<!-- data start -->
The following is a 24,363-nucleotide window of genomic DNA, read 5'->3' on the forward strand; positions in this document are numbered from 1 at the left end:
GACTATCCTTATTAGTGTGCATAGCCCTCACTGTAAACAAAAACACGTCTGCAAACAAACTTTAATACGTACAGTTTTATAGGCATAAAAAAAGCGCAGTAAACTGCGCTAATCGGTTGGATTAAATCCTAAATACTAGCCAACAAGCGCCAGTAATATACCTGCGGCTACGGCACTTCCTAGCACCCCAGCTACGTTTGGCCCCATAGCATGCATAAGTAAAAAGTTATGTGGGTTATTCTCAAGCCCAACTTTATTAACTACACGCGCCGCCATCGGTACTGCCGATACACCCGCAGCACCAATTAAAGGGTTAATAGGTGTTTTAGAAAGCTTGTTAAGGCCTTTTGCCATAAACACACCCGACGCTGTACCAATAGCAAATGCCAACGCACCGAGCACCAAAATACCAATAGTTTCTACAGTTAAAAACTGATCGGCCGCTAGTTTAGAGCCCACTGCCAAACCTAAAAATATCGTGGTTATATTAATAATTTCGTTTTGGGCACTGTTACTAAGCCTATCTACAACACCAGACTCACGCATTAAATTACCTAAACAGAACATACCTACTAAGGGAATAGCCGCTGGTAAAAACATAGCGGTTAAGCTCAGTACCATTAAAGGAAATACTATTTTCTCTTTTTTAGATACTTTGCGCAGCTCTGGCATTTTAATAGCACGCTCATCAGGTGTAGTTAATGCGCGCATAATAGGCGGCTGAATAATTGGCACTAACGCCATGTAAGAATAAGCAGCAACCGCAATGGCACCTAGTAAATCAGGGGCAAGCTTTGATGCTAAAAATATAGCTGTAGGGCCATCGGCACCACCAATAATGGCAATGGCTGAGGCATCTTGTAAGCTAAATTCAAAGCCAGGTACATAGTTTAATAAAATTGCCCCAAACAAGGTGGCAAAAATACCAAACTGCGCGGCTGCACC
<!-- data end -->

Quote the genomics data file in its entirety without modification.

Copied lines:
The following is a 24,363-nucleotide window of genomic DNA, read 5'->3' on the forward strand; positions in this document are numbered from 1 at the left end:
GACTATCCTTATTAGTGTGCATAGCCCTCACTGTAAACAAAAACACGTCTGCAAACAAACTTTAATACGTACAGTTTTATAGGCATAAAAAAAGCGCAGTAAACTGCGCTAATCGGTTGGATTAAATCCTAAATACTAGCCAACAAGCGCCAGTAATATACCTGCGGCTACGGCACTTCCTAGCACCCCAGCTACGTTTGGCCCCATAGCATGCATAAGTAAAAAGTTATGTGGGTTATTCTCAAGCCCAACTTTATTAACTACACGCGCCGCCATCGGTACTGCCGATACACCCGCAGCACCAATTAAAGGGTTAATAGGTGTTTTAGAAAGCTTGTTAAGGCCTTTTGCCATAAACACACCCGACGCTGTACCAATAGCAAATGCCAACGCACCGAGCACCAAAATACCAATAGTTTCTACAGTTAAAAACTGATCGGCCGCTAGTTTAGAGCCCACTGCCAAACCTAAAAATATCGTGGTTATATTAATAATTTCGTTTTGGGCACTGTTACTAAGCCTATCTACAACACCAGACTCACGCATTAAATTACCTAAACAGAACATACCTACTAAGGGAATAGCCGCTGGTAAAAACATAGCGGTTAAGCTCAGTACCATTAAAGGAAATACTATTTTCTCTTTTTTAGATACTTTGCGCAGCTCTGGCATTTTAATAGCACGCTCATCAGGTGTAGTTAATGCGCGCATAATAGGCGGCTGAATAATTGGCACTAACGCCATGTAAGAATAAGCAGCAACCGCAATGGCACCTAGTAAATCAGGGGCAAGCTTTGATGCTAAAAATATAGCTGTAGGGCCATCGGCACCACCAATAATGGCAATGGCTGAGGCATCTTGTAAGCTAAATTCAAAGCCAGGTACATAGTTTAATAAAATTGCCCCAAACAAGGTGGCAAAAATACCAAACTGCGCGGCTGCACC